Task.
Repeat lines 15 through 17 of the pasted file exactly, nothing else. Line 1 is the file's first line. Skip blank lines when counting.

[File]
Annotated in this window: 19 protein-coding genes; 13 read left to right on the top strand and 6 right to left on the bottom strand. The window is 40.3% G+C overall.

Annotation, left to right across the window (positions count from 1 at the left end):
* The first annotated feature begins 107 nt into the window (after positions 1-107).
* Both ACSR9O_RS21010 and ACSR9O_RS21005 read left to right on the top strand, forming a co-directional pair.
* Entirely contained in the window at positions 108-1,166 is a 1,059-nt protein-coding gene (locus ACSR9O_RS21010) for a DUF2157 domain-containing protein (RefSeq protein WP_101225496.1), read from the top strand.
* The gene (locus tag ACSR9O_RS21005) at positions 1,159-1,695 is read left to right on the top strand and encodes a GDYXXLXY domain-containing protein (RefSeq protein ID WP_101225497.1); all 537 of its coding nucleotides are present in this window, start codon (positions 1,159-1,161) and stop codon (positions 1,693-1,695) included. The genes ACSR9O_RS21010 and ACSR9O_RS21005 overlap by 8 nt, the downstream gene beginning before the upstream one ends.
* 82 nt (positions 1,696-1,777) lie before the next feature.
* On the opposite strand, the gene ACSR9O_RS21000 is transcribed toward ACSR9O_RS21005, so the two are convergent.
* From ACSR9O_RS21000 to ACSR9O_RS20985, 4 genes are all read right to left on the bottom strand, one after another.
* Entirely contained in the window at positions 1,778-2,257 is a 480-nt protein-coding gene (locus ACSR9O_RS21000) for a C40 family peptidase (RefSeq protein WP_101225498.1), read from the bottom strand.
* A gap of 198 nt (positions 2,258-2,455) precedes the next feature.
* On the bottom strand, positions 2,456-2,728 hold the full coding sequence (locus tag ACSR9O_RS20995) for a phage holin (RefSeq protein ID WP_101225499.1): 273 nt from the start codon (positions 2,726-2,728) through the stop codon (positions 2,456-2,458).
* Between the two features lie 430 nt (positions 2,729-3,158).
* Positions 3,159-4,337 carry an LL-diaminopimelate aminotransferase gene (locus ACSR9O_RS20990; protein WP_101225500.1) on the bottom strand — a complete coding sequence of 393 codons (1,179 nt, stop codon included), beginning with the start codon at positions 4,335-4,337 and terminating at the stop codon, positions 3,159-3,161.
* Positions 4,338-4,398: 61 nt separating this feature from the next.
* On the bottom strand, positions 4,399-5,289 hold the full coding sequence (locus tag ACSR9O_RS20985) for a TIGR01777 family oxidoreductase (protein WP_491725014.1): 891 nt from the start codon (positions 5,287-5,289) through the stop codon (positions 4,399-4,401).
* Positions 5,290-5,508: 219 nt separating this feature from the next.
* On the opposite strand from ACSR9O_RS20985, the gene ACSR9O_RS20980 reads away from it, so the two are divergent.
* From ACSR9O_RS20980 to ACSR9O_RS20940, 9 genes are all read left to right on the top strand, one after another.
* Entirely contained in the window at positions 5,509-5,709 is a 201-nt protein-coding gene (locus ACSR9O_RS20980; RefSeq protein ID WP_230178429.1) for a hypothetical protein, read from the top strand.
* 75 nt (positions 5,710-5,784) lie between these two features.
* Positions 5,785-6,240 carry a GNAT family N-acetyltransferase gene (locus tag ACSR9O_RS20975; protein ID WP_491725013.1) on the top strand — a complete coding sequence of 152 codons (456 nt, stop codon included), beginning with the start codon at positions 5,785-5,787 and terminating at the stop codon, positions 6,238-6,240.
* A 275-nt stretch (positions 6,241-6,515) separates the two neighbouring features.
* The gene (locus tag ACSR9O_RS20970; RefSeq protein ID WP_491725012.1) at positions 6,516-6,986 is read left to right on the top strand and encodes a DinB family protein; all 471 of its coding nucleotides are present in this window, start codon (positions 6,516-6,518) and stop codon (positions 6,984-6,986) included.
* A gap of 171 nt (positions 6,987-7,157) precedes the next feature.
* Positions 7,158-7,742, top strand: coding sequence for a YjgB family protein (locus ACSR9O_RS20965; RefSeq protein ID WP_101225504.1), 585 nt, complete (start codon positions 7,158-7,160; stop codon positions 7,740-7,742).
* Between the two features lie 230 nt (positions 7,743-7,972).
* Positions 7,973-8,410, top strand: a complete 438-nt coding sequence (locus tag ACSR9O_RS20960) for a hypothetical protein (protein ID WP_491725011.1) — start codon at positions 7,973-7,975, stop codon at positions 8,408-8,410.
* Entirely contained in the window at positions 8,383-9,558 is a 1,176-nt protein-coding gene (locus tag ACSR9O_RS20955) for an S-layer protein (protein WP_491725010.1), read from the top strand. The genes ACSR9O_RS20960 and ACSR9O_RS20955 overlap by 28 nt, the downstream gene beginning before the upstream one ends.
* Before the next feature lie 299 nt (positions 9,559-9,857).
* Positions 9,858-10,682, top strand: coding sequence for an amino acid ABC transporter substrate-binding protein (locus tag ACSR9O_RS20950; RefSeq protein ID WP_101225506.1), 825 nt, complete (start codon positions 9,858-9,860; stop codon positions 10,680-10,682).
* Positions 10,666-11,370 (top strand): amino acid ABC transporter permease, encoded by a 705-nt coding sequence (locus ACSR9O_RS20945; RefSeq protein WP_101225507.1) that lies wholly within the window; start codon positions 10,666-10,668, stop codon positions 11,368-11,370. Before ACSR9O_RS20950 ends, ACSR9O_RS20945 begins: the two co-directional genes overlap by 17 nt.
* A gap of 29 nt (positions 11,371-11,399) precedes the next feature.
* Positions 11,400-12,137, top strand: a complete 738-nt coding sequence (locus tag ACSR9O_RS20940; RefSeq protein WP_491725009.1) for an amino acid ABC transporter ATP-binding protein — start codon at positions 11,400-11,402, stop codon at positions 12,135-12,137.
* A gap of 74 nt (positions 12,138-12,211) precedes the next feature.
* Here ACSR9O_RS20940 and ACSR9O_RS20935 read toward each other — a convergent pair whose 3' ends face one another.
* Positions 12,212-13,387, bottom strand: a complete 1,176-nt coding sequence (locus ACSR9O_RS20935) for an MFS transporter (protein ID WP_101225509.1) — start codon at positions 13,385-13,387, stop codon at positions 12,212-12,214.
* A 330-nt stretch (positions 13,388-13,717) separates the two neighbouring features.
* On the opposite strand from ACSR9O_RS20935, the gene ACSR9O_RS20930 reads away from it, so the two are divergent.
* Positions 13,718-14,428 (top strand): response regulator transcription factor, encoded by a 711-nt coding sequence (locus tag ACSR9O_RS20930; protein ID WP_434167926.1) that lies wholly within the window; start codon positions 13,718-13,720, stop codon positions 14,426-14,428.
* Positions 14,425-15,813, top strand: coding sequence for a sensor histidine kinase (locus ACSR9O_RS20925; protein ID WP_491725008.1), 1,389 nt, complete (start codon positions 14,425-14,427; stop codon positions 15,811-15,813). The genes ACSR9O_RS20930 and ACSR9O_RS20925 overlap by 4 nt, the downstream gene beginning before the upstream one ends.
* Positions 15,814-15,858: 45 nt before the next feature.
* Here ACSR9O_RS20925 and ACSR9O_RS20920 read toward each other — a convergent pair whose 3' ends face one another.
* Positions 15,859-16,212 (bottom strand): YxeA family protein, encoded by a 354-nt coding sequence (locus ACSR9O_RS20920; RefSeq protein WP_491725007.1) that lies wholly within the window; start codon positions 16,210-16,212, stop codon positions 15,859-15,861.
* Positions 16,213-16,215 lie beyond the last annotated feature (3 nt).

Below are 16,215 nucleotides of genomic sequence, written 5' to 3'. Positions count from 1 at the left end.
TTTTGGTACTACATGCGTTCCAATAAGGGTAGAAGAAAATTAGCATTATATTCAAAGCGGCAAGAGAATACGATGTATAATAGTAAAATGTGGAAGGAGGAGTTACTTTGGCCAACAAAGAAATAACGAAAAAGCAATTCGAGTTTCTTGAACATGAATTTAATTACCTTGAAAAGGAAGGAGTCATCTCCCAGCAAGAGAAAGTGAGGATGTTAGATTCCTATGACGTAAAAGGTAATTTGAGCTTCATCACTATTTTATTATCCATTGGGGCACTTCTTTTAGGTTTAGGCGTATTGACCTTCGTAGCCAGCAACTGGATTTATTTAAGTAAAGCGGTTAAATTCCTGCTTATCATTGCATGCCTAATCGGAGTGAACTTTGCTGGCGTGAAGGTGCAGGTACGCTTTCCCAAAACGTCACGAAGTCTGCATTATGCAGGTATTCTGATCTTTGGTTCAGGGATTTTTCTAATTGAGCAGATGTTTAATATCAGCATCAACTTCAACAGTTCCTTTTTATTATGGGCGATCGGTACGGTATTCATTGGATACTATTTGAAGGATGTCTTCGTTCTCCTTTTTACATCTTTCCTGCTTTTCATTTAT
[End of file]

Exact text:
* Positions 4,338-4,398: 61 nt separating this feature from the next.
* On the bottom strand, positions 4,399-5,289 hold the full coding sequence (locus tag ACSR9O_RS20985) for a TIGR01777 family oxidoreductase (protein WP_491725014.1): 891 nt from the start codon (positions 5,287-5,289) through the stop codon (positions 4,399-4,401).
* Positions 5,290-5,508: 219 nt separating this feature from the next.